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Understanding the Subordination Clause - article from the May 20-26, 2008 edition of the New York Real Estate Journal

Understanding the Subordination Clause - article form the May 20-26, 2008 edition of the New York Real Estate Journal


By: Jane M. Myers, Esq.

Most leases contain a subordination clause, yet it’s frequently overlooked – not necessarily without cause. In the commonly-used Standard Form of Office Lease published by The Real Estate Board of New York, Inc. the clause is comprised of a mere three sentences.  The clause does, however, have significant ramifications for a tenant.  What it provides is that the lease will be subject and subordinate to all underlying leases and mortgages affecting the property.  What this means is that if, for example, the owner of a shopping center is also the lessee of the entire shopping center under a ground lease and then defaults so that the ground lease is terminated, then all leases covering the individual stores will be terminated as well.  That is quite a perilous position for a business owner to be in.  Similarly, if the landlord is the owner of the property, but has a mortgage on the property and subsequently defaults on the mortgage, then the tenant’s lease will be subject to foreclosure by the bank.  In many cases, the lessor cannot remove this clause because there is a ground lease or mortgage in place which requires that the clause be included in all leases, however the clause can be modified to afford some protection to the tenant without any substantial adverse effect on the lessor.

This is accomplished by adding a non-disturbance provision, which is exactly what it sounds like.  In the example involving a ground lease, a default by the lessor might result in the termination of the ground lease by the property owner, but with a non-disturbance agreement the owner would allow the tenant to remain in possession and continue as a direct tenant of the owner.  In the case of a lessor who is the owner of the property but defaults under the terms of a mortgage on the property, the bank might well commence a foreclosure action but would not name the tenant as a defendant in the lawsuit.  Generally, the holder of a mortgage which is being foreclosed is free to determine whether, in addition to foreclosing (extinguishing) the rights of the owner, it wishes to foreclose the interest of a particular tenant or to allow that tenant to remain unaffected by the foreclosure.  For example, a bank holding a mortgage on a shopping center that includes a valuable anchor tenant might decide to omit that tenant from the foreclosure action, believing that the property will bring a better price at auction with the anchor tenant remaining in place.  Given a non-disturbance agreement, the bank no longer has the option and the tenant is protected.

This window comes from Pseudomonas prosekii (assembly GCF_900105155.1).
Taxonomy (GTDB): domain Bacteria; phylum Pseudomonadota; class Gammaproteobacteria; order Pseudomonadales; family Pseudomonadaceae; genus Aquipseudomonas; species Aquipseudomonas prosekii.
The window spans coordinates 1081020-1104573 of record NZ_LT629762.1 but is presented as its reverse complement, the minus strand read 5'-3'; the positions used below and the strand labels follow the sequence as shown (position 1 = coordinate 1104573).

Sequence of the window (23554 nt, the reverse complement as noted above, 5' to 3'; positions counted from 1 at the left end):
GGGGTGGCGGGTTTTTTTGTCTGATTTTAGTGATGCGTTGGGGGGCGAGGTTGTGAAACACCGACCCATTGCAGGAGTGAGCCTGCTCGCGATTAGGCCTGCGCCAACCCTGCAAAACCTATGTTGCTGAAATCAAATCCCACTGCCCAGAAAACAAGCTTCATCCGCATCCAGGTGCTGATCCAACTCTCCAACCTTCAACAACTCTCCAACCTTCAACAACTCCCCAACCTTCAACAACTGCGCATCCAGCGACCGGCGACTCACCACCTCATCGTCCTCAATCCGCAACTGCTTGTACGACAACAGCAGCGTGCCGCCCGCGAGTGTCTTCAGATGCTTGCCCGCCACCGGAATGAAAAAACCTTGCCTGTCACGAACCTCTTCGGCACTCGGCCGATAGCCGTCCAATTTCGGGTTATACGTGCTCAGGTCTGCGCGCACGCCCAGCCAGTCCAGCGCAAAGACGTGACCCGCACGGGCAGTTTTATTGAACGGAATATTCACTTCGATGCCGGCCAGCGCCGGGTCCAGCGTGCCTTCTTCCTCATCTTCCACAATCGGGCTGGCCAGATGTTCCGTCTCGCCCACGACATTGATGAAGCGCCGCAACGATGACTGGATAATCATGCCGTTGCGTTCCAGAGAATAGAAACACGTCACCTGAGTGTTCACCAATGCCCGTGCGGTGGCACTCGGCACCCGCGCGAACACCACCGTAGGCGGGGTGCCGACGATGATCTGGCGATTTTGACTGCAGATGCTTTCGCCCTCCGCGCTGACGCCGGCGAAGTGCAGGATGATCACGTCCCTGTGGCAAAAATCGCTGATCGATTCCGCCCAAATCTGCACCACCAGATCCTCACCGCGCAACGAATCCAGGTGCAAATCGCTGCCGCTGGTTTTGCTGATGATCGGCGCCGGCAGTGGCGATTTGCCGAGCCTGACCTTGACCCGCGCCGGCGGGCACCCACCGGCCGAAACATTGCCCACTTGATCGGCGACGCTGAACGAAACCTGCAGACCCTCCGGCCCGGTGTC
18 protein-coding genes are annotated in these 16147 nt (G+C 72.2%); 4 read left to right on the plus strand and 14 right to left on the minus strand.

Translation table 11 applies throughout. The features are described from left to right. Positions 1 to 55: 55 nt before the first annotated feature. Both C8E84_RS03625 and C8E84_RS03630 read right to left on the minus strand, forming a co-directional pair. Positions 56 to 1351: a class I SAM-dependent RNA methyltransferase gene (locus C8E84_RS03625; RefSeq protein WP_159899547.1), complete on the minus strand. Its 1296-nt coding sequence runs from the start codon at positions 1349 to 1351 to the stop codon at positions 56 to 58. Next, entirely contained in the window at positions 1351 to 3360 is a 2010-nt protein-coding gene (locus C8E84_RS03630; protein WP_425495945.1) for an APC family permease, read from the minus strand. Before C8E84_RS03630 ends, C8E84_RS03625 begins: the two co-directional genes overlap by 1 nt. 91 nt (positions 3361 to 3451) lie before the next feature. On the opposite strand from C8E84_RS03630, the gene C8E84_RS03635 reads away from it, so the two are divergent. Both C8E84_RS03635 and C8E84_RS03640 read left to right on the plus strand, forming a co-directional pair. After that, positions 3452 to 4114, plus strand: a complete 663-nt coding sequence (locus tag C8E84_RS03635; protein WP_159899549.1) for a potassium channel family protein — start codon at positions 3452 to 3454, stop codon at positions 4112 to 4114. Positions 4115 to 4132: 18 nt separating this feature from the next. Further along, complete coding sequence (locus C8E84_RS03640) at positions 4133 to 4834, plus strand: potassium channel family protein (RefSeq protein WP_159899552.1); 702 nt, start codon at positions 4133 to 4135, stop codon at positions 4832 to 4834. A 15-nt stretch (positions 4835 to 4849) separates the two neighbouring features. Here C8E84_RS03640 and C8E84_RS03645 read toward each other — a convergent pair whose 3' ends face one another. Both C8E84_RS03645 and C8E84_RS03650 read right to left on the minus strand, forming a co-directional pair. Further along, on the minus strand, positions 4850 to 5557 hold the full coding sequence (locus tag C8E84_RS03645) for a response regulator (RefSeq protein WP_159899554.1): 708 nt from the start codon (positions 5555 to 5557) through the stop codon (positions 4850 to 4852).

One point for the tenant to keep in mind is that the lessor is often not in a position to simply grant a non-disturbance provision, but rather, must ask that the owner and/or one or more mortgage holders agree.  As a result, a lease will often contain language to the effect that the lessor will use its best efforts to obtain non-disturbance agreements in favor of the tenant.

Although only three sentences long, the subordination clause can be devastating for a tenant if overlooked during lease negotiations.


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Please note that this article is intended only as a general discussion of issues pertaining to the preparation of a lease and that it should not be taken as creating an attorney-client relationship or as legal advice with respect to any particular person, business or situation.  Circumstances and the applicable legal principles vary and you should consult with an attorney in order to prepare a lease appropriate for your particular needs.